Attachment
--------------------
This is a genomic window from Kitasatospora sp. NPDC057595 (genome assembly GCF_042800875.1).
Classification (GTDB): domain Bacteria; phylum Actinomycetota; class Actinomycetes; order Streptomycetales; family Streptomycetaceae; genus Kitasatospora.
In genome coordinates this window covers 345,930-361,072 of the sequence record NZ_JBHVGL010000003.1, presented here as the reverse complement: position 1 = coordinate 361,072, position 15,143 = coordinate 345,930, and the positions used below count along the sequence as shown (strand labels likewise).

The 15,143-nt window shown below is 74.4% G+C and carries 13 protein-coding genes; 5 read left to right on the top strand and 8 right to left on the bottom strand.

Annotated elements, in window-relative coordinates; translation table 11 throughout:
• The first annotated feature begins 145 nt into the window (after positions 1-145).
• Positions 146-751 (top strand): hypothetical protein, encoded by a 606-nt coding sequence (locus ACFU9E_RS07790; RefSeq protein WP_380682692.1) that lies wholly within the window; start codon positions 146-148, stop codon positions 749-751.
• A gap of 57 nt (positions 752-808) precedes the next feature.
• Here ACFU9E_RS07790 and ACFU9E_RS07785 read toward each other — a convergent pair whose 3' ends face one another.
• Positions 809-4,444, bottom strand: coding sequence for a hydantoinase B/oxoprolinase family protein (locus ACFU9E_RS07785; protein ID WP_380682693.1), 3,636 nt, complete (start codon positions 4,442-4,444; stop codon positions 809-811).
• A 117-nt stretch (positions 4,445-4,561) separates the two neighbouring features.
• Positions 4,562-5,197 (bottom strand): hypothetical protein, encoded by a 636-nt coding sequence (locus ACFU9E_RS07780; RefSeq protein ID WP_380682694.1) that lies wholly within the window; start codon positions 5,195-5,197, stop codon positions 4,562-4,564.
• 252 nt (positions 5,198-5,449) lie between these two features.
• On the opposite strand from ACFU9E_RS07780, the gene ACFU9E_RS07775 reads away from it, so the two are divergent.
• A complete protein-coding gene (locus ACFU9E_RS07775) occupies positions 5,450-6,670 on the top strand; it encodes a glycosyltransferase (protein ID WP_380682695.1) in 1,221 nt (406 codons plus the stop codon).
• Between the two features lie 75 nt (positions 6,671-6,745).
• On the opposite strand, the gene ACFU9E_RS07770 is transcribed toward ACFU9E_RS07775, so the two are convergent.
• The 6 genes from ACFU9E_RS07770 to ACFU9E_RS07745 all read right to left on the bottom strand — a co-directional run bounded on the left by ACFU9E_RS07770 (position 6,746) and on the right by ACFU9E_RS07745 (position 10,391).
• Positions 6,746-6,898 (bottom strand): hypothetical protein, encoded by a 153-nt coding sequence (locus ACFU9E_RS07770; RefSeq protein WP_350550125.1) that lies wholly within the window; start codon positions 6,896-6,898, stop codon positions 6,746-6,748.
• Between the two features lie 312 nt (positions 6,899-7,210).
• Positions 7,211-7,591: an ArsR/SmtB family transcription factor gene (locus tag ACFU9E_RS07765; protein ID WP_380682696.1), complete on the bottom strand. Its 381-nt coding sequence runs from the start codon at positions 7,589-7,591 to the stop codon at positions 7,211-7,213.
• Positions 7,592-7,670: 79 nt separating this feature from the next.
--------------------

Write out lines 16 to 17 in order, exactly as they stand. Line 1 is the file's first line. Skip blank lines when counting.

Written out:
• Between the two features lie 75 nt (positions 6,671-6,745).
• On the opposite strand, the gene ACFU9E_RS07770 is transcribed toward ACFU9E_RS07775, so the two are convergent.